1. Among the most well-known members, besides its board members, are: Morris Amitay, William Brock (former secretary of labor), Elliot Cohen, Henry Cooper, Midge Decter, Steve Forbes, Frank Gaffney, Jeffrey Gedmin, Newt Gingrich, Bruce Jackson, Max Kampelman, Phyllis Kaminsky, Jack Kemp, Jeane Kirkpatrick, Charles Kupperman, Clifford May, Robert McFarlane (former national security adviser), Edwin Meese (former US attorney general), Joshua Muravchik, Laurent Murawiec, Michael Novak, Daniel Pipes, Norman Podhoretz, Peter Rosenblatt, Nina Shea, Stephen Solarz, Ben Wattenberg, Elie Wiesel (chairman of US Holocaust Memorial) and Dov Zakheim.

Other members include: Roland Arnall (chairman of Ameriquest Capital Corp), Mark Benson (president of APCO Insight), Walter Berns (American Enterprise Institute scholar), Bradford Belzak (private liaison to Homeland Security Department), Ilan Berman (vice president for policy of American Foreign Policy Council), Barry Blechman (chairman of Henry L Stimson Center), Peter Brookes (Heritage Foundation), Jacquelyn Davis (president of National Security Planning Associates), Candace de Russey (Hudson Institute), Viola Herms Drath (National Committee on American Foreign Policy), Richard Fairbanks (Center for Strategic and International Studies), John Fonte (Center for American Common Culture), Joseph diGenova (former US attorney), Alvin Felsenberg (Institute of Politics at Harvard University), Benjamin Gilman (former chairman of House Committee on International Relations), Lawrence Haas (former vice presidential communications director), Jeffrey Gayner (chairman of Council for America), Farid Ghadry (Reform Party of Syria), Victor Davis Hanson (Hoover Institution) and Jerome Hauer.

The list continues: Amoretta Hoeber (defense consultant), Michael Horowitz (Hudson Institute), Peter Huessy (National Defense University Foundation), Kenneth Jensen (American Committee on Foreign Relations, executive director), John Joyce (International Construction Institute, president), John Kester (former special assistant to defense secretary), Robert Kogod (Hartman Institute, Jerusalem), Anne Korin (Institute for the Analysis of Global Security), Robert Lieber (Georgetown University), Gal Luft (Institute for Analysis of Global Security), Barton Marcois (former principal deputy secretary for policy at Department of Defense), Dana Marshall (former international economic affairs adviser to vice president), Dave McCurdy (former chairman of House Intelligence Committee), Brett McGurk (former attorney for Coalition Provisional Authority), Philip Merrill (chairman of Capital-Gazette Communications), Hedieh Mirahmadi, Khaleel Mohammed (San Diego State University), John Norton Moore (former chairman of US Institute for Peace), Powell Moore (former assistant secretary of defense for legislative affairs), Laurie Mylroie (American Enterprise Institute), Chet Nagle (intelligence consultant), Kamal Nawash (Free Muslim Coalition Against Terrorism, president), Mark Palmer (former deputy assistant secretary of state), Robert Pfaltzgraff (Fletcher School of Law and Diplomacy) and James Phillips (Heritage Foundation).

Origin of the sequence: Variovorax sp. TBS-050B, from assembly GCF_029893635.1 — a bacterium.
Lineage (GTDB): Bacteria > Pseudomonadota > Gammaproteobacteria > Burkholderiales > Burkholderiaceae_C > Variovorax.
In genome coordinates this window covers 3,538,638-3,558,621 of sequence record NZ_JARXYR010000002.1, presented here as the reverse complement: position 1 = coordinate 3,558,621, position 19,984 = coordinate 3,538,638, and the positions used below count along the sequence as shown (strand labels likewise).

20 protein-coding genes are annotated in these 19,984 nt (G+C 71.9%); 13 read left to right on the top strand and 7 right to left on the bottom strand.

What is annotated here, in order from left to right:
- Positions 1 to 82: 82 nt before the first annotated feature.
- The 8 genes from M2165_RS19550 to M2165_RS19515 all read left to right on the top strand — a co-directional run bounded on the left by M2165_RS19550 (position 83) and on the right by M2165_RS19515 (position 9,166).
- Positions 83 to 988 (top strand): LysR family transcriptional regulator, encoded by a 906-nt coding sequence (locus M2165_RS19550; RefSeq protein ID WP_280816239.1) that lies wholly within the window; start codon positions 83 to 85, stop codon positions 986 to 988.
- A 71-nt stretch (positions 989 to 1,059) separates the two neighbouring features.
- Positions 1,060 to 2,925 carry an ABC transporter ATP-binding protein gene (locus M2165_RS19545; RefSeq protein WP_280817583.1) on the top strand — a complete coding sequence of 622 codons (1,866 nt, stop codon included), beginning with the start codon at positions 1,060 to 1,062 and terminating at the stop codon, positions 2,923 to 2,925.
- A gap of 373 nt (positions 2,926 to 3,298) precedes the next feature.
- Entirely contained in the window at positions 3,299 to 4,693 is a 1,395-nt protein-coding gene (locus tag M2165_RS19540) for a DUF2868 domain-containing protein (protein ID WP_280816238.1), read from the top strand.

And more ... Bruce Ramer (former president of American Jewish Committee), Samantha Ravich (Long Term Strategy Project), Nina Rosenwald (chairman of Middle East Media Research Institute), Lieutenant-General Edward Rowny (Iran Policy Committee), Sol Sanders (former international editor of Newsweek), George Sawyer (J F Lehman), Pedro Sanjuan (former assistant secretary of the interior for international affairs), Richard Shifter (former assistant secretary of state), Peter Schweizer (Hoover Institution), John Shenefield (former associate US attorney general), Ron Silver (film director, producer), Max Singer (Hudson Institute), Rob Sobhani (international energy specialist), Jeffrey Stein (Peyton Investments), James Strock (Pacific Research Institute), Victoria Toensing (former deputy assistant attorney general), Robert Turner (Center for National Law), Charles Walker (former deputy secretary of the treasury), John Whitehead (chairman emeritus of Brookings), Michael Wildes, George Whitman (former chairman of National Institute for Public Policy) and Francisco Wong-Diaz.

CPD's international members are: Jose Maria Aznar (former prime minister of Spain), Edmond Aphandery (chairman of Caisse Nationale de Prevoyance), Vaclav Havel (former president of the Czech Republic), Akbar Atri (member of the central committee of Takhim Vahdat, described by CPD as "Iran's largest student democratic organization"), Saad al-Din Ibrahim (chairman of Egypt's Center for Development), Enrique Krauze (Mexican historian), Helen Szamuely (British political scientist), and David Pryce-Jones (senior editor of National Review).

Tom Barry is policy director of the International Relations Center and is the author or editor of numerous books on US foreign policy.

(Published with permission of the International Relations Center )


The New American Century: Rest in peace (Jun 14, '06)